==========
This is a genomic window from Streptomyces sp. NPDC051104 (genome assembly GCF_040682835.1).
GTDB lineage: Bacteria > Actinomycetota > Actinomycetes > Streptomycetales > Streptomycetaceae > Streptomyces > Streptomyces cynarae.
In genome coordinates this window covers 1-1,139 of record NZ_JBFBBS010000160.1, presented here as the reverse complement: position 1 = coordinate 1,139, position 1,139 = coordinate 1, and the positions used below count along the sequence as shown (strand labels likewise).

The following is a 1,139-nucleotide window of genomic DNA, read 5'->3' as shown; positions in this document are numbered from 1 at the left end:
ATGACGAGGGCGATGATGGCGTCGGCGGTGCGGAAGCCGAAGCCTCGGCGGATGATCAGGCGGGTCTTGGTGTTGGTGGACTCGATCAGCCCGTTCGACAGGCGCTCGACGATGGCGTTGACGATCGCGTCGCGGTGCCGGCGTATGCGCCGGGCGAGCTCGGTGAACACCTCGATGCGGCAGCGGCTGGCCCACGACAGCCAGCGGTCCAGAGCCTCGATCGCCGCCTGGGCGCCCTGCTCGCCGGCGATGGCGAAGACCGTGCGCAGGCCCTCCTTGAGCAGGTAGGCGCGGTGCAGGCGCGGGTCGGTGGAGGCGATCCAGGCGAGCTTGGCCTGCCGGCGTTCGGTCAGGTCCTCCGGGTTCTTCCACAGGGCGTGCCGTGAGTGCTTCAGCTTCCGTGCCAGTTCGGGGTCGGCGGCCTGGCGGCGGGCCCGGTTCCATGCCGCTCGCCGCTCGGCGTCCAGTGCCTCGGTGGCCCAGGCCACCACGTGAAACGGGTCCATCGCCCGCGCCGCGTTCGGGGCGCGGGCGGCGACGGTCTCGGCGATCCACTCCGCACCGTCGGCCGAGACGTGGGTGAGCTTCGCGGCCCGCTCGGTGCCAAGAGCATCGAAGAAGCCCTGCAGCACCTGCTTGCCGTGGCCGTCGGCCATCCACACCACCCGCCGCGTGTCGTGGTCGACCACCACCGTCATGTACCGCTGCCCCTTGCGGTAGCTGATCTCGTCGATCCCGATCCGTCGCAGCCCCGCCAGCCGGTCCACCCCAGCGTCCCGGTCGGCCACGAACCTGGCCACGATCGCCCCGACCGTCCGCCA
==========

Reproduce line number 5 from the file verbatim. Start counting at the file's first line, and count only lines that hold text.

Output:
ATGACGAGGGCGATGATGGCGTCGGCGGTGCGGAAGCCGAAGCCTCGGCGGATGATCAGGCGGGTCTTGGTGTTGGTGGACTCGATCAGCCCGTTCGACAGGCGCTCGACGATGGCGTTGACGATCGCGTCGCGGTGCCGGCGTATGCGCCGGGCGAGCTCGGTGAACACCTCGATGCGGCAGCGGCTGGCCCACGACAGCCAGCGGTCCAGAGCCTCGATCGCCGCCTGGGCGCCCTGCTCGCCGGCGATGGCGAAGACCGTGCGCAGGCCCTCCTTGAGCAGGTAGGCGCGGTGCAGGCGCGGGTCGGTGGAGGCGATCCAGGCGAGCTTGGCCTGCCGGCGTTCGGTCAGGTCCTCCGGGTTCTTCCACAGGGCGTGCCGTGAGTGCTTCAGCTTCCGTGCCAGTTCGGGGTCGGCGGCCTGGCGGCGGGCCCGGTTCCATGCCGCTCGCCGCTCGGCGTCCAGTGCCTCGGTGGCCCAGGCCACCACGTGAAACGGGTCCATCGCCCGCGCCGCGTTCGGGGCGCGGGCGGCGACGGTCTCGGCGATCCACTCCGCACCGTCGGCCGAGACGTGGGTGAGCTTCGCGGCCCGCTCGGTGCCAAGAGCATCGAAGAAGCCCTGCAGCACCTGCTTGCCGTGGCCGTCGGCCATCCACACCACCCGCCGCGTGTCGTGGTCGACCACCACCGTCATGTACCGCTGCCCCTTGCGGTAGCTGATCTCGTCGATCCCGATCCGTCGCAGCCCCGCCAGCCGGTCCACCCCAGCGTCCCGGTCGGCCACGAACCTGGCCACGATCGCCCCGACCGTCCGCCA